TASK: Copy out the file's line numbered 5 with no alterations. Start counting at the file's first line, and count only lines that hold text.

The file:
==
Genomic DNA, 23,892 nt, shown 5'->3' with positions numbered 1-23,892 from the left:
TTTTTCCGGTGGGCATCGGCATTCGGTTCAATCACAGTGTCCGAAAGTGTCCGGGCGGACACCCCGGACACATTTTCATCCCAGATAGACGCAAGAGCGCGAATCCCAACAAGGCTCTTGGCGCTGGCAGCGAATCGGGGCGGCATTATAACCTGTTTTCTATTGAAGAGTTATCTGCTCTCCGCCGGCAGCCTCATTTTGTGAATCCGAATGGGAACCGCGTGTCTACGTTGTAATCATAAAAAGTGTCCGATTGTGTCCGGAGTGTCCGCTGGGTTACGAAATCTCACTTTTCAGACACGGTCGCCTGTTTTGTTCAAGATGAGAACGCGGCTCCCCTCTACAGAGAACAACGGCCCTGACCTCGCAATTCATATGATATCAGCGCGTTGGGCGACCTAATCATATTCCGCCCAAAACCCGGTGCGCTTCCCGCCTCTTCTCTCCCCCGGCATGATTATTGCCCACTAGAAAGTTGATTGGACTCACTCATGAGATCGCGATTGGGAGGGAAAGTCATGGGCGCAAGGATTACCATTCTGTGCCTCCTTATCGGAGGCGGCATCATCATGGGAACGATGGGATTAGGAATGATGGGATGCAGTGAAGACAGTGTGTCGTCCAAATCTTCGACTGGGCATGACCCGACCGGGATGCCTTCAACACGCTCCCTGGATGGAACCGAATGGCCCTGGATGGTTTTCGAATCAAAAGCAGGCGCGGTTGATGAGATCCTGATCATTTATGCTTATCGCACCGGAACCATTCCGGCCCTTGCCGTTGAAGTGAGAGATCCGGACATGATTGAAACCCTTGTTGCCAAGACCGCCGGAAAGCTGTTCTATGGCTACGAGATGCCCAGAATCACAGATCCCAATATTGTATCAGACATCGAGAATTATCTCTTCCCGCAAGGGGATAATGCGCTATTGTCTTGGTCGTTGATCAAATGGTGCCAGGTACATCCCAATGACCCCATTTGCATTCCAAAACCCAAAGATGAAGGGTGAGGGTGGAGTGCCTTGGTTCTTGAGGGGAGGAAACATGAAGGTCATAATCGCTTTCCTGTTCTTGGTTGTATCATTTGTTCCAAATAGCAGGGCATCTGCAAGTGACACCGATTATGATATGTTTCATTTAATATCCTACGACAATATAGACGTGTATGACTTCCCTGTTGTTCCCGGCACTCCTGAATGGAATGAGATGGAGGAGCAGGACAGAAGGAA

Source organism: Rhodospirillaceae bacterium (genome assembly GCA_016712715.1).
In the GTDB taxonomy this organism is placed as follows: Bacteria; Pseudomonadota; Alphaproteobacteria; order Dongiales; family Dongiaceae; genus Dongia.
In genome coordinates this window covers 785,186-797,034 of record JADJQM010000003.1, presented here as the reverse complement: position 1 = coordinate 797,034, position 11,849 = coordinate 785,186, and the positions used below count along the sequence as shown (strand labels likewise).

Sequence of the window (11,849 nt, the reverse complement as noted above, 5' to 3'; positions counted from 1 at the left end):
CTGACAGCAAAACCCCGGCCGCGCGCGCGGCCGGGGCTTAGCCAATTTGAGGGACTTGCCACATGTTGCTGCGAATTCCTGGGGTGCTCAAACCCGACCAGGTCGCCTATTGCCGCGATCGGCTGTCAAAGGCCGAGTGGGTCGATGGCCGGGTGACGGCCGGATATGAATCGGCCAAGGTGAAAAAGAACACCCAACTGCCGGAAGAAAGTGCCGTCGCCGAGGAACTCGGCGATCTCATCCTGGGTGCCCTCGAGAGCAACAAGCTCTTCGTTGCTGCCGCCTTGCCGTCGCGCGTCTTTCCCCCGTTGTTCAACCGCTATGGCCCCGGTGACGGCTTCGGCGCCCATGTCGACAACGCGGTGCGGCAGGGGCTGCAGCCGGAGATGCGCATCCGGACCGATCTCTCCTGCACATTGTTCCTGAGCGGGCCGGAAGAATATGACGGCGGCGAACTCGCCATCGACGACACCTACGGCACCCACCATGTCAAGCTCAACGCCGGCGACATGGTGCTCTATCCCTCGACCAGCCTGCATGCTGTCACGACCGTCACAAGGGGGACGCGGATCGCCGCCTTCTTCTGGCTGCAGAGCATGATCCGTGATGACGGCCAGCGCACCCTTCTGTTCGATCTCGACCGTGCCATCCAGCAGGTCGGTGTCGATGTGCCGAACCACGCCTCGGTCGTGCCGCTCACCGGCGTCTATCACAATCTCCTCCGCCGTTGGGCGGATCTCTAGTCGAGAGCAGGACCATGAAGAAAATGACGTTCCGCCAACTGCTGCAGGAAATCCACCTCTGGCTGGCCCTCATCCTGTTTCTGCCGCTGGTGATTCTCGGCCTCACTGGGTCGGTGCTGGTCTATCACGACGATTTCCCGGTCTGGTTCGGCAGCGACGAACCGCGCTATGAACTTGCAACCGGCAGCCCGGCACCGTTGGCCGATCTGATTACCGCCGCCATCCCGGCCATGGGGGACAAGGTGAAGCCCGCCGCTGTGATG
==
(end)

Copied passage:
In genome coordinates this window covers 785,186-797,034 of record JADJQM010000003.1, presented here as the reverse complement: position 1 = coordinate 797,034, position 11,849 = coordinate 785,186, and the positions used below count along the sequence as shown (strand labels likewise).